If you use facebook or twitter, I guarantee you’ve heard one “super food” claim or another. Acai berries, blueberries, pomegranate, garlic, red wine… all have at some point been reported to have magical health benefits above and beyond your average health food. Do you think there is such a thing as a “super food”? Share thoughts to comments, and read on to learn more about what a super food is and what the research says about some of the most famous foods! Continue reading Superfoods!
1 TB water
1 TB honey
2 tsp vanilla
1/2 cup almond flour
1/2 cup flax seeds (golden)
1/4 tsp baking soda
1/4 sea salt
Whisk together first 4 ingredients. Gradually add to mix of dry ingredients. Melt coconut oil over medium heat. Cook pancakes until done all the way through. Should make 4 small – medium sized pancakes.
Have you heard…a very old diet, the Paleolithic diet, is regaining some popularity. It’s been covered by Shape Magazine, The New York Times, and ESPN Page 2, just to name a few. The first articles on this diet were published in the mid 1970’s in the New England Journal of Medicine by Dr. Loren Cordain, a professor at Colorado State University and author of The Paleo Diet. It’s been widely popularized by the CrossFit community and bloggers around the world. This post will explain the Paleo diet, discuss some of the research, and go over the pros and cons.
The Paleo diet – also known as the “caveman diet” – is a way of eating inspired by the diet of our Paleolithic ancestors, the men and women who lived 2.5 million years ago, before the agricultural revolution began about 10,000 years ago and provided mankind with a steady supply of grains, corn, dairy, and domestic meat. The theory behind Paleo eating is that our bodies are genetically programmed to eat certain foods, and that many modern health problems like obesity result from the introduction of grains, dairy, and other processed foods, which wreak havoc on our metabolic systems. The diet, and it’s “allowed” and “restricted” foods, are based on anthropological research providing insight into what pre-agricultural humans ate. Continue reading To Paleo or Not to Paleo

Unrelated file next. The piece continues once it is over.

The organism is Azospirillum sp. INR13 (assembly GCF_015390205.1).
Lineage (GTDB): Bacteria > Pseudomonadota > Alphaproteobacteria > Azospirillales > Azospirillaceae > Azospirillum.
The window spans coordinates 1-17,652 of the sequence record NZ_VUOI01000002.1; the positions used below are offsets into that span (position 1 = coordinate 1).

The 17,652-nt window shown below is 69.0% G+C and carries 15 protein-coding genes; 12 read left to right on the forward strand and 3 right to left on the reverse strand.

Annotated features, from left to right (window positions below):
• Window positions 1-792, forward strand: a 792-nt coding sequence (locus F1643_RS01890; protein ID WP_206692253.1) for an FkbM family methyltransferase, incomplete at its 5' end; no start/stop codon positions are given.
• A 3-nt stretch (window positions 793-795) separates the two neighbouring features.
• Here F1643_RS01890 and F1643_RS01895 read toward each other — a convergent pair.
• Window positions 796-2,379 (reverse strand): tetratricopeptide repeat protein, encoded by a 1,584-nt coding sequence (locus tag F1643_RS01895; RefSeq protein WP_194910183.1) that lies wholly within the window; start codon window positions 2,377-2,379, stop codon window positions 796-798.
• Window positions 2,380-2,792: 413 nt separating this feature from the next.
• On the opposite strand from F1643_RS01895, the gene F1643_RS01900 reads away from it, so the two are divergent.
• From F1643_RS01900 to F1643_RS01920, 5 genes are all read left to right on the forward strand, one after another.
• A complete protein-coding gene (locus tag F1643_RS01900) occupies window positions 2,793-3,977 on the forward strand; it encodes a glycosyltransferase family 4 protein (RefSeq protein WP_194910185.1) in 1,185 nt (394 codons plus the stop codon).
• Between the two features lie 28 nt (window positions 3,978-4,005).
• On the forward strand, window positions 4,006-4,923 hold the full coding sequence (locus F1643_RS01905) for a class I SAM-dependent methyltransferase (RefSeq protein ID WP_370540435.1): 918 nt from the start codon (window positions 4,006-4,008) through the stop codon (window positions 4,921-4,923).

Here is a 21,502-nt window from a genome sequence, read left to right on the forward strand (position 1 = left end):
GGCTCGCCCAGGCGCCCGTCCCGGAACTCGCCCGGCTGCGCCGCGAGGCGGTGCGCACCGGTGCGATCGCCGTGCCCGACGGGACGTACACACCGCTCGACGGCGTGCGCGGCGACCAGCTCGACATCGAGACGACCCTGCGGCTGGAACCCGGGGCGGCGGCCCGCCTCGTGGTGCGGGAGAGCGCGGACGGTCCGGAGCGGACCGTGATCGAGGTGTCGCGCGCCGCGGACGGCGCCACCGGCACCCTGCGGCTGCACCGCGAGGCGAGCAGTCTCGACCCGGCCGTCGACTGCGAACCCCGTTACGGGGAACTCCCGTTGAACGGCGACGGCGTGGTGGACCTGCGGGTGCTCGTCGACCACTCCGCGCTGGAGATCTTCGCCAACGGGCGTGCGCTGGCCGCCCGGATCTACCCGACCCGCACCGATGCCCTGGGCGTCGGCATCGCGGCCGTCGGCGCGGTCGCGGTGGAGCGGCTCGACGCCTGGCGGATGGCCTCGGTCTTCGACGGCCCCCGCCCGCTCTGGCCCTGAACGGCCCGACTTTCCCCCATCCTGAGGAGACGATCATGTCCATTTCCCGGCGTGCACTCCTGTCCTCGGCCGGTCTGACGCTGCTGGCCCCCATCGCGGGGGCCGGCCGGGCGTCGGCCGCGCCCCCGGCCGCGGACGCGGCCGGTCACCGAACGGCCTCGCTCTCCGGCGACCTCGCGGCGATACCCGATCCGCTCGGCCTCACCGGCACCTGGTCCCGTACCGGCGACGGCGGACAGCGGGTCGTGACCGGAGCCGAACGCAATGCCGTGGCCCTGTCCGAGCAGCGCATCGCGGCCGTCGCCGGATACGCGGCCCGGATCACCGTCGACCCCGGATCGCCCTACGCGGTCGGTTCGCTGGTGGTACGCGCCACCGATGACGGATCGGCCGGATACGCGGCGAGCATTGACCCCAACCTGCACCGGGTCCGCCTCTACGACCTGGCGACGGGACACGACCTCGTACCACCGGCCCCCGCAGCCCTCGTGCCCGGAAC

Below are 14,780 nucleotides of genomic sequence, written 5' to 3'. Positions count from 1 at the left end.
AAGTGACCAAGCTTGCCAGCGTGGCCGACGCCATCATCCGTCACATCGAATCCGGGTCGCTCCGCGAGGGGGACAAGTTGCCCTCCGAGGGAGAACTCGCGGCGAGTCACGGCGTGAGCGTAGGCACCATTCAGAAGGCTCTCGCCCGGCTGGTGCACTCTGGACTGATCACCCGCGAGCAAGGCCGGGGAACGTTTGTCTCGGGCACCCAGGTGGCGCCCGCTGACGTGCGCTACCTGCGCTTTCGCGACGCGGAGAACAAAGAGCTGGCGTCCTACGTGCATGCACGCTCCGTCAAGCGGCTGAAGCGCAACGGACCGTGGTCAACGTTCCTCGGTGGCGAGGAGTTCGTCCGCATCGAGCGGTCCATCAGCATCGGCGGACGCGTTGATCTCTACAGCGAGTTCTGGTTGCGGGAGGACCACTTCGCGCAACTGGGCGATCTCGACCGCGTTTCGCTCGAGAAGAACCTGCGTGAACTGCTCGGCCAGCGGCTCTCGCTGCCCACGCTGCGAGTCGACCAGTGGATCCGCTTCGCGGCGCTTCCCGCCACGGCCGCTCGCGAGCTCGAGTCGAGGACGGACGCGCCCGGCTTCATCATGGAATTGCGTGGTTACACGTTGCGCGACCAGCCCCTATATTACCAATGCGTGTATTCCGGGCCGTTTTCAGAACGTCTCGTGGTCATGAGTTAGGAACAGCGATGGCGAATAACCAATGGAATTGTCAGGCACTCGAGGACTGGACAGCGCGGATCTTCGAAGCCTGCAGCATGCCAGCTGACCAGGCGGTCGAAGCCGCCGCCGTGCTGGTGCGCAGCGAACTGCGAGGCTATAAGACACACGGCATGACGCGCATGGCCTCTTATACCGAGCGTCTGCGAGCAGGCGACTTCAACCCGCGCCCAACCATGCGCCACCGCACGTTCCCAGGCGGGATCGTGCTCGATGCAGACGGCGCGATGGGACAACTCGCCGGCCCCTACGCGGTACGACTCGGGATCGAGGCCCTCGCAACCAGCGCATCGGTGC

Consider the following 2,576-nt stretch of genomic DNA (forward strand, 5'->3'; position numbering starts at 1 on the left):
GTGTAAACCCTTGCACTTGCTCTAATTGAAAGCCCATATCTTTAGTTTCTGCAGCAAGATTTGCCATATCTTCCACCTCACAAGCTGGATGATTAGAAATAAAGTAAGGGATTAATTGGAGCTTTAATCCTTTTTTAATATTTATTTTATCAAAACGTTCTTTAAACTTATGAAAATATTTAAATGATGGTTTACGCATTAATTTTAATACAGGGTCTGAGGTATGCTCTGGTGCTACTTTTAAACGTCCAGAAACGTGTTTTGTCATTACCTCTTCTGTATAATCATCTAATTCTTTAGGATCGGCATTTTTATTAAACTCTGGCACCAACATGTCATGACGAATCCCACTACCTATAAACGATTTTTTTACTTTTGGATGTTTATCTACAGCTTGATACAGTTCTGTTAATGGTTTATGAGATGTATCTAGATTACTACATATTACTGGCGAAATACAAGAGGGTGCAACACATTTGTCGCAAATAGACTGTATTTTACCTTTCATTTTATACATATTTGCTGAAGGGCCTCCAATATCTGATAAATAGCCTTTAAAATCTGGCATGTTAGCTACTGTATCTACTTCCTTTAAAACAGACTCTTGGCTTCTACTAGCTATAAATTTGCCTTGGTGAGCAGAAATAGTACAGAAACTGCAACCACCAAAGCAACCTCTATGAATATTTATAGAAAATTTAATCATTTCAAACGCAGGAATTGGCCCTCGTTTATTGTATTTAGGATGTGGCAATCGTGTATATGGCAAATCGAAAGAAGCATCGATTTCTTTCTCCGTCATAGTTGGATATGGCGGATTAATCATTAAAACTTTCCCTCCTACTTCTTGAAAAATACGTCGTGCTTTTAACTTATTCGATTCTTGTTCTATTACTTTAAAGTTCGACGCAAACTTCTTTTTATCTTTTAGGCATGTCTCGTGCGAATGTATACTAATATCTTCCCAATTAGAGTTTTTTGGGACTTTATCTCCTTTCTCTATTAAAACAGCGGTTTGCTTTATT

Why it’s awesome – it’s simple and delicious. You can leave it in your crock pot all day, and when you come home it’s ready in about 45 minutes. And seriously, it’s delicious. Goes great with a side of yucca or greens, or with eggs and fruit for breakfast.
3-5 lbs pork shoulder
1 cup water
1/2 cup apple cider vinegar
1 cup seltzer (club soda)
4 TB McCormick Grill Mates Pork Rub
3/4 jar thick style Hot Bone Suckin’ Sauce (found at whole foods)
Different seasons mean different things: fall is college football, summer is beach season, and winter is marked by the Holidays. Food used to be the same way. Have you ever noticed that Strawberries are best in the summer, that all of a sudden come September there are about 10 more varieties of apples available in the super market, and that pears are everywhere in November? Nowadays you can get most fruits and vegetables year round, imported from almost anywhere in the world, but once upon a time different seasons meant different fruits and vegetables, and if you wanted Strawberries in December, you’d better can them or make some jam. Here are a few reasons why the old way was better, why eating seasonal produce, preferably locally grown, is better for both you and the environment. Continue reading Eat in Season!